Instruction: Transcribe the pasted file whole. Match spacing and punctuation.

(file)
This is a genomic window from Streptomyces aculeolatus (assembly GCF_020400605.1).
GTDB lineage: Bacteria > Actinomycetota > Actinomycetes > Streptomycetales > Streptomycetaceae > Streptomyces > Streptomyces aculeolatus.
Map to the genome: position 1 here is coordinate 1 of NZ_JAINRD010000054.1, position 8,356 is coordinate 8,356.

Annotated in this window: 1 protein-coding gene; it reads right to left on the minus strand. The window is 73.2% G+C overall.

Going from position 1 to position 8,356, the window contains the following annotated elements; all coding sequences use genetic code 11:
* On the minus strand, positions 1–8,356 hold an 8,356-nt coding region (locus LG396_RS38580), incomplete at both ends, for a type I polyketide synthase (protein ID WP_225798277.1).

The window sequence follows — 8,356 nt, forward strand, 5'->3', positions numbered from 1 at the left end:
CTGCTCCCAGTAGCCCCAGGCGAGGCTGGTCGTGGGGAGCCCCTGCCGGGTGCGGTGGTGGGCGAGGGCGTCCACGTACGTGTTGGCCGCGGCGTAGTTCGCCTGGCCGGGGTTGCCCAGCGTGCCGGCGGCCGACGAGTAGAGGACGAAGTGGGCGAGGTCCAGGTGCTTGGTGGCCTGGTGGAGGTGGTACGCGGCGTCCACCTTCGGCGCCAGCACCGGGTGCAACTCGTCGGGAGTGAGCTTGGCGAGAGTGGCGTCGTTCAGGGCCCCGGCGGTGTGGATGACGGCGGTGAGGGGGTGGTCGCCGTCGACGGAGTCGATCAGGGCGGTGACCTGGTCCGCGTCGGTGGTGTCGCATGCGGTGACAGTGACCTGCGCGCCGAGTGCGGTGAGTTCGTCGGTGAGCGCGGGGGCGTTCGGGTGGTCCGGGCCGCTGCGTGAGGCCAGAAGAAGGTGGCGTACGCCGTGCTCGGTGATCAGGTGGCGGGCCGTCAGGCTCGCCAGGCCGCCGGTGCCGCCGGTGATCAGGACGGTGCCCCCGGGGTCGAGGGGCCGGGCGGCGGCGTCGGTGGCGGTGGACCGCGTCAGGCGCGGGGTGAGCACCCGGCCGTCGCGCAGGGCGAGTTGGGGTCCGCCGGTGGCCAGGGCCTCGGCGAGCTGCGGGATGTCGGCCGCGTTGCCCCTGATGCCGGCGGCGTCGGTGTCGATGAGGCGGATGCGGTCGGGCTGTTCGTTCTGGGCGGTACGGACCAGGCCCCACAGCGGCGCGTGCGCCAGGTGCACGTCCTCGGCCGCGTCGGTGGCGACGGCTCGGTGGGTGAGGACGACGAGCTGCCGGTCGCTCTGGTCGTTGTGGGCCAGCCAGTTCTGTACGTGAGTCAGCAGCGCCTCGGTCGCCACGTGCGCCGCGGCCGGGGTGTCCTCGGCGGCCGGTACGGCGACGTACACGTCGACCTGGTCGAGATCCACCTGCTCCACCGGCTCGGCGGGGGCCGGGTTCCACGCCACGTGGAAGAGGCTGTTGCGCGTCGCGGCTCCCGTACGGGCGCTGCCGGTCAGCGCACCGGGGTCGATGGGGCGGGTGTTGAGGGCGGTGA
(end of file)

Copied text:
This is a genomic window from Streptomyces aculeolatus (assembly GCF_020400605.1).
GTDB lineage: Bacteria > Actinomycetota > Actinomycetes > Streptomycetales > Streptomycetaceae > Streptomyces > Streptomyces aculeolatus.
Map to the genome: position 1 here is coordinate 1 of NZ_JAINRD010000054.1, position 8,356 is coordinate 8,356.

Annotated in this window: 1 protein-coding gene; it reads right to left on the minus strand. The window is 73.2% G+C overall.

Going from position 1 to position 8,356, the window contains the following annotated elements; all coding sequences use genetic code 11:
* On the minus strand, positions 1–8,356 hold an 8,356-nt coding region (locus LG396_RS38580), incomplete at both ends, for a type I polyketide synthase (protein ID WP_225798277.1).

The window sequence follows — 8,356 nt, forward strand, 5'->3', positions numbered from 1 at the left end:
CTGCTCCCAGTAGCCCCAGGCGAGGCTGGTCGTGGGGAGCCCCTGCCGGGTGCGGTGGTGGGCGAGGGCGTCCACGTACGTGTTGGCCGCGGCGTAGTTCGCCTGGCCGGGGTTGCCCAGCGTGCCGGCGGCCGACGAGTAGAGGACGAAGTGGGCGAGGTCCAGGTGCTTGGTGGCCTGGTGGAGGTGGTACGCGGCGTCCACCTTCGGCGCCAGCACCGGGTGCAACTCGTCGGGAGTGAGCTTGGCGAGAGTGGCGTCGTTCAGGGCCCCGGCGGTGTGGATGACGGCGGTGAGGGGGTGGTCGCCGTCGACGGAGTCGATCAGGGCGGTGACCTGGTCCGCGTCGGTGGTGTCGCATGCGGTGACAGTGACCTGCGCGCCGAGTGCGGTGAGTTCGTCGGTGAGCGCGGGGGCGTTCGGGTGGTCCGGGCCGCTGCGTGAGGCCAGAAGAAGGTGGCGTACGCCGTGCTCGGTGATCAGGTGGCGGGCCGTCAGGCTCGCCAGGCCGCCGGTGCCGCCGGTGATCAGGACGGTGCCCCCGGGGTCGAGGGGCCGGGCGGCGGCGTCGGTGGCGGTGGACCGCGTCAGGCGCGGGGTGAGCACCCGGCCGTCGCGCAGGGCGAGTTGGGGTCCGCCGGTGGCCAGGGCCTCGGCGAGCTGCGGGATGTCGGCCGCGTTGCCCCTGATGCCGGCGGCGTCGGTGTCGATGAGGCGGATGCGGTCGGGCTGTTCGTTCTGGGCGGTACGGACCAGGCCCCACAGCGGCGCGTGCGCCAGGTGCACGTCCTCGGCCGCGTCGGTGGCGACGGCTCGGTGGGTGAGGACGACGAGCTGCCGGTCGCTCTGGTCGTTGTGGGCCAGCCAGTTCTGTACGTGAGTCAGCAGCGCCTCGGTCGCCACGTGCGCCGCGGCCGGGGTGTCCTCGGCGGCCGGTACGGCGACGTACACGTCGACCTGGTCGAGATCCACCTGCTCCACCGGCTCGGCGGGGGCCGGGTTCCACGCCACGTGGAAGAGGCTGTTGCGCGTCGCGGCTCCCGTACGGGCGCTGCCGGTCAGCGCACCGGGGTCGATGGGGCGGGTGTTGAGGGCGGTGA